allowing Kurdish language broadcasting and education. Lack of major changes
meant that violent resistance to Turkish rule continued. Kurdish politicians
who have tried to use the existing parliamentary mechanisms to elicit change
suffer harassment by the state, including jailing and assassination. Turkey
still does not exactly encourage ethnic diversity. Many Turks are of Albanian
descent but outwardly conform as Turks. Albanian-speaking Muslim Kosovar
refugees in the 1990s were treated as outsiders. Even the late prime minister
Turgut Ozal suffered taunts from Turkish ultra-nationalists due to his
part-Kurdish origins. In Turkey
the unskilled workers operate closed shop trade unions that exclude marginal
and minority groups such as the Roma Gypsies.

Even the limited secularisation
by Kemalism has been rolled back. Since the time of Ismet Inonu, Islam has made
a comeback in Turkey.
The military is regarded as the stalwart of Kemalist secularism and the most
devoted disciple of Atatürk’s legacy. Yet after the coup of 1980 the ruling
military junta made religious lessons compulsory in order to counter the
influence of the Left. Özal’s Motherland Party had a strong Islamic element
within it. Even the pro-Islamic leader Erbekan, leader of the National
Salvation Party and later the Welfare Party, was a virulent Turkish nationalist
who wanted all of Cyprus
occupied by Turkey.

As it happens there can be no
doubt that even the much vaunted Turkish model is not going to be exported to
former Ottoman colonies. Indeed even within Turkey the Kemalist system is fast
ditching its secularism while retaining its nationalist core. Now the Arab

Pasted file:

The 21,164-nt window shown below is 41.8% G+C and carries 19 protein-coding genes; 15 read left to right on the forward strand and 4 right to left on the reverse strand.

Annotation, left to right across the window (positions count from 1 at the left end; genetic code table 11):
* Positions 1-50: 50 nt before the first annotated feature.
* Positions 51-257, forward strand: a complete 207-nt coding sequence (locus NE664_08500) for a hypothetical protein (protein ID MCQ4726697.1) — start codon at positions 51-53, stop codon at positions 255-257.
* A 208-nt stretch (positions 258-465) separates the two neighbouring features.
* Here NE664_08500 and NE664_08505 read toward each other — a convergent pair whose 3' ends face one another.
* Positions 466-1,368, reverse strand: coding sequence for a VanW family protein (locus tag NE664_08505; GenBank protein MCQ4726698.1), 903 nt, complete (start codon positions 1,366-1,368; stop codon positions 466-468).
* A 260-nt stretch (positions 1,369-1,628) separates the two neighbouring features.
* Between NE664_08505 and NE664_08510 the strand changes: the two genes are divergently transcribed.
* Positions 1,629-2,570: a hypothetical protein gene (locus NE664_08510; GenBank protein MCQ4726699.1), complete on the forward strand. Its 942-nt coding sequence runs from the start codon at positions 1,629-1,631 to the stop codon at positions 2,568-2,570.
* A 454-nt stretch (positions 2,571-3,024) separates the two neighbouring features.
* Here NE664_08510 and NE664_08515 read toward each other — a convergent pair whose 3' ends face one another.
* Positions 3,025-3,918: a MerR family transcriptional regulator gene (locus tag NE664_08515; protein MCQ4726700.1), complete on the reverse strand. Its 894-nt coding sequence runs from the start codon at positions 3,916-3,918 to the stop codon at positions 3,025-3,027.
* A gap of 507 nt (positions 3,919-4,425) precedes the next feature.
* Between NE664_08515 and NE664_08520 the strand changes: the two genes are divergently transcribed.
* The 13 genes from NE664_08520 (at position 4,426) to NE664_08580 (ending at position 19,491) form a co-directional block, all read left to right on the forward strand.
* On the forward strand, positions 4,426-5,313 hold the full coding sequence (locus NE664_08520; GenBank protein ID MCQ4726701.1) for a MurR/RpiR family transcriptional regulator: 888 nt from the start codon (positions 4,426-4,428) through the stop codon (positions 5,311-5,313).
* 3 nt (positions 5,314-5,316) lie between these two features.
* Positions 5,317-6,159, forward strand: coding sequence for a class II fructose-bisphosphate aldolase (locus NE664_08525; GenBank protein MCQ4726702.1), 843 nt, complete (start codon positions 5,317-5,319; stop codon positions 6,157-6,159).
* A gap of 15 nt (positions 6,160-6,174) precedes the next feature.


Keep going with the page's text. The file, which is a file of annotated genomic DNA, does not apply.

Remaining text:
Spring has brought Salafi forces into dominance who seem intent on following
the Pakistani model of regression. Of course this failed state has been bolstered not just by western aid but has
become a vassal of Saudi Arabia
for some years where along with other Third World
guest workers Pakistanis toil in jobs which until 1962 would have been the
preserve of black slaves and which still offer them few rights. Pakistan’s largest city of Karachi is rife with ethnic conflict between
the country’s main ethnic groups of Sindhis, Punjabis, Pathans and Muhajirs.
The Baluch have had their aspirations crushed right from inception in their
native homeland. Failing to become full members of the Arab master race the
leaders of Pakistan
retain attachment to the language of Urdu while feeling it necessary to disown
or downplay the majority language which is often their own mother tongue of
Punjabi. Similarly we can expect to see the native inhabitants of the Maghreb know variously as Berber or Kabyle suppressed in
favour of Arabisation which has been carried out since the departure of the
French colonialists. Pakistan
also offers another sinister precedent which again brings us back to the
genocide of Armenians and Assyrians in 1915. At independence the area which is
now Pakistan
was about twenty per cent Hindu and Sikh. Where are these communities now? They
barely make up one per cent of the population. Along with much larger Christian
communities and the microscopic Kailash people extinction of these once vibrant
non-Muslim minorities is within sight as western democracies once again avert
their gaze from inconvenient facts. Of course one does not even need to look at
Witness how half of Iraq’s
Christians have fled, many into Syria
where the imminent fall of the Assad regime does not bode well for minority
Christian, Shia and the dictator’s very own Alawite community. The Assyrians of
Iraq have faced the unrelenting and uncompromising hatred of the state since
they were machine gunned by the regular army and massacred in pogroms by Arabs
and Kurds in 1933 whipped up by King Faisal’s prime minister, the pan-Arabist
Rashid Ali. While Saddam Hussain gassed the Kurds, there were elements among
the Kurdish ‘freedom fighters’ who vented their own genocidal hatred against